What in tarnation!?
It’s what I was thinking as I took the photo above.
A pile of clippers, pokers, cutters, and measuring tapes.
What in tarnation!?
What are we doing? Lolol.
No worries. There’s a good explanation behind the collection of utensils. They are part of our ongoing efforts to help poor people survive the pandemic — and hopefully, thrive thereafter.
Of course, our work is taking place in the rice fields of the Philippines. Specifically in Malay, Aklan, on the island of Panay — where we’ve paused our early-retired, world wandering to wait out the coronavirus crisis.
These photos show the small hand tools being used to meticulously weave baskets, bowls, coasters, place mats, pot-holders, picture frames… anything imaginable that can be sold to tourists and help local families get thru the ongoing coronavirus economic fallout.
The weaving was not our idea – but we are happy to help.
Actually, the native weaving skills were taught at a recent two-day seminar presented by the Department of Social Welfare and Development (DSWD), which is a part of our local government unit (LGU).
The weaving students were a couple dozen members of the impoverished, indigenous Ati tribe — a disadvantaged group numbering over 500 who live in the inland hills near our temporary seaside rental apartment.
With the help of generous overseas donors, we have sponsored a plethora of projects to help the Ati during the COVID crisis. The native weaving is another such effort.
Ati self-sustainability investment
In the end, we Earth Vagabonds don’t care who’s idea or vision sparks a positive project or payday. We are more than willing to provide some capital to any cause that encourages Ati self-sustainability.
In this case, our total outlay was $70. That sum provided 25 individual sets of weaving utensils (seen below) to be distributed amongst Ati tribe members who wish to perfect the traditional weaving craft.
Plus, our small investment included a stipend for another group of Ati who went deep into the jungle to collect the weaving material itself – known as ‘nito’ (neé-toh).
Nito is a distinctive cord-like vine sometimes found along shaded creek beds in rural areas of the Philippines.
The pic above shows one of the main Ati weavers, Ilay, posing with a bundle of nito.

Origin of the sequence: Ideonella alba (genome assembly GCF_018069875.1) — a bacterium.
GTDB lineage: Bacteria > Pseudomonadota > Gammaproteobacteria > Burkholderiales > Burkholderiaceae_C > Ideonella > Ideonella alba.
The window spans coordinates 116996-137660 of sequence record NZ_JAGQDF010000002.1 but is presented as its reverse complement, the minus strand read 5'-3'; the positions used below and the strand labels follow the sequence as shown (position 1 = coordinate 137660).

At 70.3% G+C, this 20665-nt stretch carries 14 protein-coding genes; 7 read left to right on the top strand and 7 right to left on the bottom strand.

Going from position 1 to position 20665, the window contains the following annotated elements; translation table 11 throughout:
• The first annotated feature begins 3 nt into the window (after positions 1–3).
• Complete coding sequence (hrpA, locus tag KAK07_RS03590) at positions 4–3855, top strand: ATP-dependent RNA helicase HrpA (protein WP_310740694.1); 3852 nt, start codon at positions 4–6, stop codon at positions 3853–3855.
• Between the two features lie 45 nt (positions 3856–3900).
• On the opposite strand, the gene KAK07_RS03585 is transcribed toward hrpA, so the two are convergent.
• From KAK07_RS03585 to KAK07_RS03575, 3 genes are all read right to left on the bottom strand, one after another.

Ilay tells me the nito must be carefully separated, cleaned, and soaked in water before it can be fastidiously fashioned into beautiful decorative and utilitarian items highlighting it’s naturally contrasting black and brown tones.
Ilay and other Ati – including numerous teen-age girls – have already begun to practice and perfect the time-consuming art that can yield salable pieces.
Ati plan to sell products
The plan is to produce a supply of various nito creations which can be offered to tourists on nearby Boracay Island as it (hopefully) reopens to vaccinated sun seekers from around the world. We already know a Boracay wholesaler/distributor of tourist souvenirs.
Honestly, I don’t know how lucrative nito weaving can be. We personally have no ability to collect and carry souvenirs on our endless international adventure, but hopefully other visitors will purchase enough artsy nito knickknacks to allow the Ati weavers to make a few pesos.
In fact, we have seen and supported other tribal peoples who rely on traditional handcrafts and tourism to survive. The Kuna Yala of Panama and Tzotzil and Tzeltal Maya peoples of Chiapas in southern Mexico come to mind.
I’ve inspected some of the first artisan nito pieces produced by our Ati friends; they are truly beautiful! We can only assume their skills and products will improve with time and practice — and hopefully generate funds to help sustain the Ati tribe and culture going forward.
As always, be thankful and generous, happy trails & more beer. Life is NOW!
Thanks for reading, “Extraordinary Ati weaving projects underway.”
Check out the special Ati page. It has details on the many Ati self-sustainability projects by Earth Vagabonds.